Getting the Most from Your Workouts

January 7, 2011 in Fitness, Health by Mary Ireland

Like most other things in life, when it comes to working out, you want to make sure that you get the most benefit for the time and energy you invest. There are few things more discouraging than working out and not seeing results. In Getting More from Less, I mentioned the findings from research at McMaster University, showing intensity training -- using short bursts of high intensity sprints -- not only results in improved muscle and exercise performance, it also improves the function and structure of blood vessels of the cardiovascular system.

For Christmas, I got a digital heart rate monitor. The monitor helps me to take the guess work out of determining how hard my body is working. A heart rate monitor is a great tool for helping you to get in tune with your body. Using data from your heart rate also can help you prevent over-training that can result in possible injuries. Tracking your heart rate allows you to make changes to your exercise routine to gain the most benefit; as you become more fit, you will be able to increase the workout load while your heart rate remains the same.

As I mentioned in Getting More from Less, you need a baseline of fitness before starting an interval program. When you increase your intensity level, your ligaments tendons, joints and muscles must be up to the challenge. The American College of Sports Medicine offers great suggestions for building a work out program. Until you have established a solid baseline of fitness, try adding just a little intensity -- to start just 10 seconds of a little extra effort -- at the end of a walk, bike ride or other aerobic exercise can make your feel better and get to your goal faster. Remember to consult with your doctor before starting an exercise program.

Another technique to improve your workout effectiveness is morning workouts. A study conducted in Belgium found that men who exercised in a fasting state (i.e., in the morning before eating) were able to maintain glucose tolerance and insulin sensitivity even when eating a high-calorie, high-fat diet. Even though we strongly advise against a high-calorie, high-fat diet, it is interesting that vigorous exercise in a fasting state can overcome the negative effects on blood sugar.

The advantages to exercising in the morning are:

  • You are more likely to workout since you (usually) won’t have anything interrupt your schedule first thing in the morning.
  • You start the day feeling great and your mind is ready to learn.
  • If you do happen to eat more calories during the day than is on your weight loss plan, you won’t add additional weight.
  • The Belgium study suggests that working out in a fast state is effective in helping to control blood sugar levels.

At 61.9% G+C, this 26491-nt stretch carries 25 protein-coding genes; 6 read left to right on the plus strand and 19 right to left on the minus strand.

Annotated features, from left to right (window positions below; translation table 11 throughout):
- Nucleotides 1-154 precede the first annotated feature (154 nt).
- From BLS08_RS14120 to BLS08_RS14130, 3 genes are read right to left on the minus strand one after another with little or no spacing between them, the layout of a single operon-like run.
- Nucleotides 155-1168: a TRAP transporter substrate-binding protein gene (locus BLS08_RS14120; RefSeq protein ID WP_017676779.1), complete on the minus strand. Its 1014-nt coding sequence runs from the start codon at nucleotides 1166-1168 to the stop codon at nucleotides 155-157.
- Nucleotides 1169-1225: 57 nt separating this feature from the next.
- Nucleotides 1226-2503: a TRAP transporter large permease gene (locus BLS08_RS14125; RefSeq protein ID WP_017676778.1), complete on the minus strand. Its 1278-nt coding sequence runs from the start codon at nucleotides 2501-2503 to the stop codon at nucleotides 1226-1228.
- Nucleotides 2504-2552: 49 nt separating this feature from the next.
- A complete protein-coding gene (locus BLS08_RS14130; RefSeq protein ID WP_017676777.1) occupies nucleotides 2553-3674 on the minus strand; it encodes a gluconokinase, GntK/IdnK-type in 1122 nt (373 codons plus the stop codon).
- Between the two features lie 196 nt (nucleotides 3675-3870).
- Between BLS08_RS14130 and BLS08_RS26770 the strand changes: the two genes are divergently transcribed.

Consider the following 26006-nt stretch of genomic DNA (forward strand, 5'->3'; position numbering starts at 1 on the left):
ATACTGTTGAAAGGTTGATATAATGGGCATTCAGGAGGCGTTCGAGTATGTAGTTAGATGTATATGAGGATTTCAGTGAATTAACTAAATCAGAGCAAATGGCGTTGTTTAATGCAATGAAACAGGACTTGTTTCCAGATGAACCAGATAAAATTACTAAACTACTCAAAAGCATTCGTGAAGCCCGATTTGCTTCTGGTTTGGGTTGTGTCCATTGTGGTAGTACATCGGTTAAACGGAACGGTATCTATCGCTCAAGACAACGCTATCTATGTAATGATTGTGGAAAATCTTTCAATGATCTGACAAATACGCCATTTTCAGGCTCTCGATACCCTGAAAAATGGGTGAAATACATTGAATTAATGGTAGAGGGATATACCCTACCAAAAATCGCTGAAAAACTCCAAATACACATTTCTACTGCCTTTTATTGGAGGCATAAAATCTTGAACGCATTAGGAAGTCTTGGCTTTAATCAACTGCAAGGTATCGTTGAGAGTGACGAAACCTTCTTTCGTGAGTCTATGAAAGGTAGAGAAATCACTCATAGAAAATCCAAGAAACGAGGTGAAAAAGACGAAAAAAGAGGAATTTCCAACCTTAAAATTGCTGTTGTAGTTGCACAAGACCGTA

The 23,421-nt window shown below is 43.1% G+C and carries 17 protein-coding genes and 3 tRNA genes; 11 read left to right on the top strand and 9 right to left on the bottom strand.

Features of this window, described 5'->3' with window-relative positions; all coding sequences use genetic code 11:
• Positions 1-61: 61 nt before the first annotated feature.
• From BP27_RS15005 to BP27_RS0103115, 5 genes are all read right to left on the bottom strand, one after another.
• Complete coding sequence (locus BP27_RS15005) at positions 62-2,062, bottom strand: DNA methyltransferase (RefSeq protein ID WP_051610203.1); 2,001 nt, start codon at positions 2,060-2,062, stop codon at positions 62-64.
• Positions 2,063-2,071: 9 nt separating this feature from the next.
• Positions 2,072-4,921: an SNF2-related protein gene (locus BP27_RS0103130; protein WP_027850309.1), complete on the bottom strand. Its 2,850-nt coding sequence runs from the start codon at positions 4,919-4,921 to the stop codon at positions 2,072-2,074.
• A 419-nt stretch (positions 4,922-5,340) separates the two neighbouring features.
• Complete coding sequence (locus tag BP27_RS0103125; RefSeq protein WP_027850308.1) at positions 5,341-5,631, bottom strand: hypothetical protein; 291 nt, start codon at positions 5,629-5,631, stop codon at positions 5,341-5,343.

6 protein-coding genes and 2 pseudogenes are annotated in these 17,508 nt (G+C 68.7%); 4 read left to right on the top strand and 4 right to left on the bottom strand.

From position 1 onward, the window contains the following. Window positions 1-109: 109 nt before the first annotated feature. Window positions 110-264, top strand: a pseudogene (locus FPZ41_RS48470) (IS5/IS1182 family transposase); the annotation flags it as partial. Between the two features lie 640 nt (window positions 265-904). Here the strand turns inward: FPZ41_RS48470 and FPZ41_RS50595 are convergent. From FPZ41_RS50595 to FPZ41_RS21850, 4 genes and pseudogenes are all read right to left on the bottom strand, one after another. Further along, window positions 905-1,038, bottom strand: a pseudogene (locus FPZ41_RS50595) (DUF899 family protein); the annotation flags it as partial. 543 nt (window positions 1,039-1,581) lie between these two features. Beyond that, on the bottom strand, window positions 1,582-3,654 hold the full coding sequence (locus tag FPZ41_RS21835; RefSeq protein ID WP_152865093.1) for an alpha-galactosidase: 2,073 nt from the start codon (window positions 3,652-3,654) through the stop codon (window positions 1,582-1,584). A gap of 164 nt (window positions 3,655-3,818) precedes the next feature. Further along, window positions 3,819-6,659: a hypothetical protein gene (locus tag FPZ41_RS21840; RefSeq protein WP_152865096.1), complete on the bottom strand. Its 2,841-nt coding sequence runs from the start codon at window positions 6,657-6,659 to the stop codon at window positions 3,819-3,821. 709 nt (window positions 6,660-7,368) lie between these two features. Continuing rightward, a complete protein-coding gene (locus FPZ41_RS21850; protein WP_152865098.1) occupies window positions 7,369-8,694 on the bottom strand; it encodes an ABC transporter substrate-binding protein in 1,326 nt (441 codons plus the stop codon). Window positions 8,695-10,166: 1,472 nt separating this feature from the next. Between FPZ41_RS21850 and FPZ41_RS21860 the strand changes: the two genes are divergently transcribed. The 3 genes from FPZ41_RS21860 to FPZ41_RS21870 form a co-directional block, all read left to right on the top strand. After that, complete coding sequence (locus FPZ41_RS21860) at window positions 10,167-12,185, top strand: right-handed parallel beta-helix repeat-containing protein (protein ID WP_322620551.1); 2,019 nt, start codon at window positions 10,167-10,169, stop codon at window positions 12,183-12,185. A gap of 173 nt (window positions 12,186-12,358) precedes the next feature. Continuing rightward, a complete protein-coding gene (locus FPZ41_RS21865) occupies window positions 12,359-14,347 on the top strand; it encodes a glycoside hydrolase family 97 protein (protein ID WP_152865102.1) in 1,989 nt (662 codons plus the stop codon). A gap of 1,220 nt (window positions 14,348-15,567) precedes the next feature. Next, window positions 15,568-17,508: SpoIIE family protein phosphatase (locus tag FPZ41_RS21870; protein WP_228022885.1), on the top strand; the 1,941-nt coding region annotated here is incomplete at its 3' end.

Of course, those who are not morning people may find it difficult to get up early to exercise and there are times when even those of us who are morning people may not be able to get the pre-breakfast work out in. My advice is to workout when you can, exercising anytime during the day is much better than not exercising at all. I like working out after work because it can relieve a lot of the stress that has accumulated during the day. However, knowing that a morning workout is much more effective, I will schedule my main workout for the morning and find other methods of relieving stress after work such as taking a walk, practicing yoga or dancing in front of my computer as I catch up on my personal email.

I’m including the following recipe in the spirit of Dr. Grandma’s blog Made from Actual Food. The soup is made from real food and prepared faster and more economically than purchasing fast food.

Vegetable Soup with a Mexican Flair


4 cups vegetable broth
      Other options are leftover turkey broth with or without small turkey pieces
      or using chicken broth with or without canned chicken
1 16-oz can of tomatoes with chilies
4 cups frozen vegetables (I bought a large bag of frozen stir fry vegetables - they work well for soup too!)
2 cups cooked Dr. Grandma's Wheat Berries (remember to cook wheat berries ahead and freeze them for later use)
1/2 teaspoon cumin
1/8 teaspoon cayenne pepper (more or less to taste)
1/2 teaspoon salt
1/8 teaspoon black pepper
2 tablespoons chopped fresh cilantro
1 tablespoon sour cream per serving


Combine all ingredients except sour cream in a soup pot. Bring to a boil and simmer for 15 minutes. Ladle soup into bowls and top with 1 tablespoon of sour cream.

Measure broth and add to soup pot.

Add tomatoes and chilies.

Add wheat berries.

Add vegetables.

Add cilantro and other spices, then heat.

Serve with a dollop of sour cream.